Big names rejected from in-state tuition petition
At least two members of the House of Delegates were among the 10,000 Marylanders whose signatures were rejected from the first batch of in-state tuition petitions.
Dels. Michael J. Hough and Susan W. Krebs both submitted petitions with errors, according to a list supplied by the State Board of Elections. Both delegates say they are frustrated that state rules prevent them from resubmitting corrected paperwork.
Hough, a Western Maryland Republican, said the experience might prompt him to introduce legislation next session easing the petition rules so that signers can fix problems. "It is just wrong," Hough said. "The general attitude of the state is to make it difficult to overturn a law."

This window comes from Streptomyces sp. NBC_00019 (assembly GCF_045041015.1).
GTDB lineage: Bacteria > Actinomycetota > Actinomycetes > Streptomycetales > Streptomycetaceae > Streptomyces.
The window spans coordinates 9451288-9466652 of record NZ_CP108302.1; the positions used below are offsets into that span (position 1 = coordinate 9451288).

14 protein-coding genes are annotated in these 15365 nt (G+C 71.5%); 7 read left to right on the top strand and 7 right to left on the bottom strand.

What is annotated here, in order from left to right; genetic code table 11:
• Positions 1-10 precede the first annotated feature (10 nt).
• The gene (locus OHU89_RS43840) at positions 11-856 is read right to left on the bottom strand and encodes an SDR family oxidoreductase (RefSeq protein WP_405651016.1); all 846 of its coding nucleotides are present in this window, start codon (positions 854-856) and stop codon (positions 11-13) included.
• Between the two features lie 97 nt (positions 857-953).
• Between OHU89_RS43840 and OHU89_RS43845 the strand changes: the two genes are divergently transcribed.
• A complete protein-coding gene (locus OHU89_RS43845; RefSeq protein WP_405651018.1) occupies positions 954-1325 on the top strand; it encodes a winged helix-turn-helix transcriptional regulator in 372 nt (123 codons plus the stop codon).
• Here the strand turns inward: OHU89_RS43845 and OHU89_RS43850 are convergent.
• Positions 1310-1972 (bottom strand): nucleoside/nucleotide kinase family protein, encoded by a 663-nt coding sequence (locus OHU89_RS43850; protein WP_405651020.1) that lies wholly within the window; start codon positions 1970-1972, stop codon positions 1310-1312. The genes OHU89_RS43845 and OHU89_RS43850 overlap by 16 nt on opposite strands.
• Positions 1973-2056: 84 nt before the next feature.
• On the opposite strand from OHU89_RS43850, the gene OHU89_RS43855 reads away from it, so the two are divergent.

Krebs' entire family of four were rejected. She immediately knew why: After the family signed a petition Krebs and her husband both added their signatures as witnesses even though only her husband was the designated "circulator." Had she crossed out her name, the all four signatures would have been valid, she was told.
The two delegates are part of an effort to overturn a controversial new law that grants undocumented students discounts at state colleges and universities. They've been collecting signatures for months with a goal of suspending the law and having it put on 2012 ballot.
So far, the opponents have collected 47,000 valid signatures. They have until Friday to submit an the additional 8,700 needed to trigger a referendum.